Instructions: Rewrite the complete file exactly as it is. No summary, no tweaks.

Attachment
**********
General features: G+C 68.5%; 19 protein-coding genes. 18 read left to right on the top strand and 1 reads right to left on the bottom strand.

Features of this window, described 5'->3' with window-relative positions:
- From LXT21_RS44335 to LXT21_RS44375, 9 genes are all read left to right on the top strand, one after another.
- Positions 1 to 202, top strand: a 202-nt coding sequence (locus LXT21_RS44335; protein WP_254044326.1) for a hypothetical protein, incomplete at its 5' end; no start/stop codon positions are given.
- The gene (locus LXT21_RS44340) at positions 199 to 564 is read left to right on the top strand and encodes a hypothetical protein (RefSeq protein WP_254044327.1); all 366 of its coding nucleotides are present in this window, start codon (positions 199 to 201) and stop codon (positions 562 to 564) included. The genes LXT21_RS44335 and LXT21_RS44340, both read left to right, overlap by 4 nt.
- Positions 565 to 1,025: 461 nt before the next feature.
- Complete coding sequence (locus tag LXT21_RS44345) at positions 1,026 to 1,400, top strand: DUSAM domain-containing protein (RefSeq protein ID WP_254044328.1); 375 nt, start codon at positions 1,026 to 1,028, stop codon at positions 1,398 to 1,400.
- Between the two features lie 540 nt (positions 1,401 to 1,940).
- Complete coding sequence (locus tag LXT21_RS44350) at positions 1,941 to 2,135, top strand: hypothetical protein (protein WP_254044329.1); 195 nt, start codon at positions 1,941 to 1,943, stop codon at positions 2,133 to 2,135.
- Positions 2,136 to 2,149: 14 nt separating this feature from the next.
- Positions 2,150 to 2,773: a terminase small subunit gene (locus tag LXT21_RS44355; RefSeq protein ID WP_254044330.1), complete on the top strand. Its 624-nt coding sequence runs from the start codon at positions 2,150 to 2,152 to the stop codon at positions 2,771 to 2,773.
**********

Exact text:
General features: G+C 68.5%; 19 protein-coding genes. 18 read left to right on the top strand and 1 reads right to left on the bottom strand.

Features of this window, described 5'->3' with window-relative positions:
- From LXT21_RS44335 to LXT21_RS44375, 9 genes are all read left to right on the top strand, one after another.
- Positions 1 to 202, top strand: a 202-nt coding sequence (locus LXT21_RS44335; protein WP_254044326.1) for a hypothetical protein, incomplete at its 5' end; no start/stop codon positions are given.
- The gene (locus LXT21_RS44340) at positions 199 to 564 is read left to right on the top strand and encodes a hypothetical protein (RefSeq protein WP_254044327.1); all 366 of its coding nucleotides are present in this window, start codon (positions 199 to 201) and stop codon (positions 562 to 564) included. The genes LXT21_RS44335 and LXT21_RS44340, both read left to right, overlap by 4 nt.
- Positions 565 to 1,025: 461 nt before the next feature.
- Complete coding sequence (locus tag LXT21_RS44345) at positions 1,026 to 1,400, top strand: DUSAM domain-containing protein (RefSeq protein ID WP_254044328.1); 375 nt, start codon at positions 1,026 to 1,028, stop codon at positions 1,398 to 1,400.
- Between the two features lie 540 nt (positions 1,401 to 1,940).
- Complete coding sequence (locus tag LXT21_RS44350) at positions 1,941 to 2,135, top strand: hypothetical protein (protein WP_254044329.1); 195 nt, start codon at positions 1,941 to 1,943, stop codon at positions 2,133 to 2,135.
- Positions 2,136 to 2,149: 14 nt separating this feature from the next.
- Positions 2,150 to 2,773: a terminase small subunit gene (locus tag LXT21_RS44355; RefSeq protein ID WP_254044330.1), complete on the top strand. Its 624-nt coding sequence runs from the start codon at positions 2,150 to 2,152 to the stop codon at positions 2,771 to 2,773.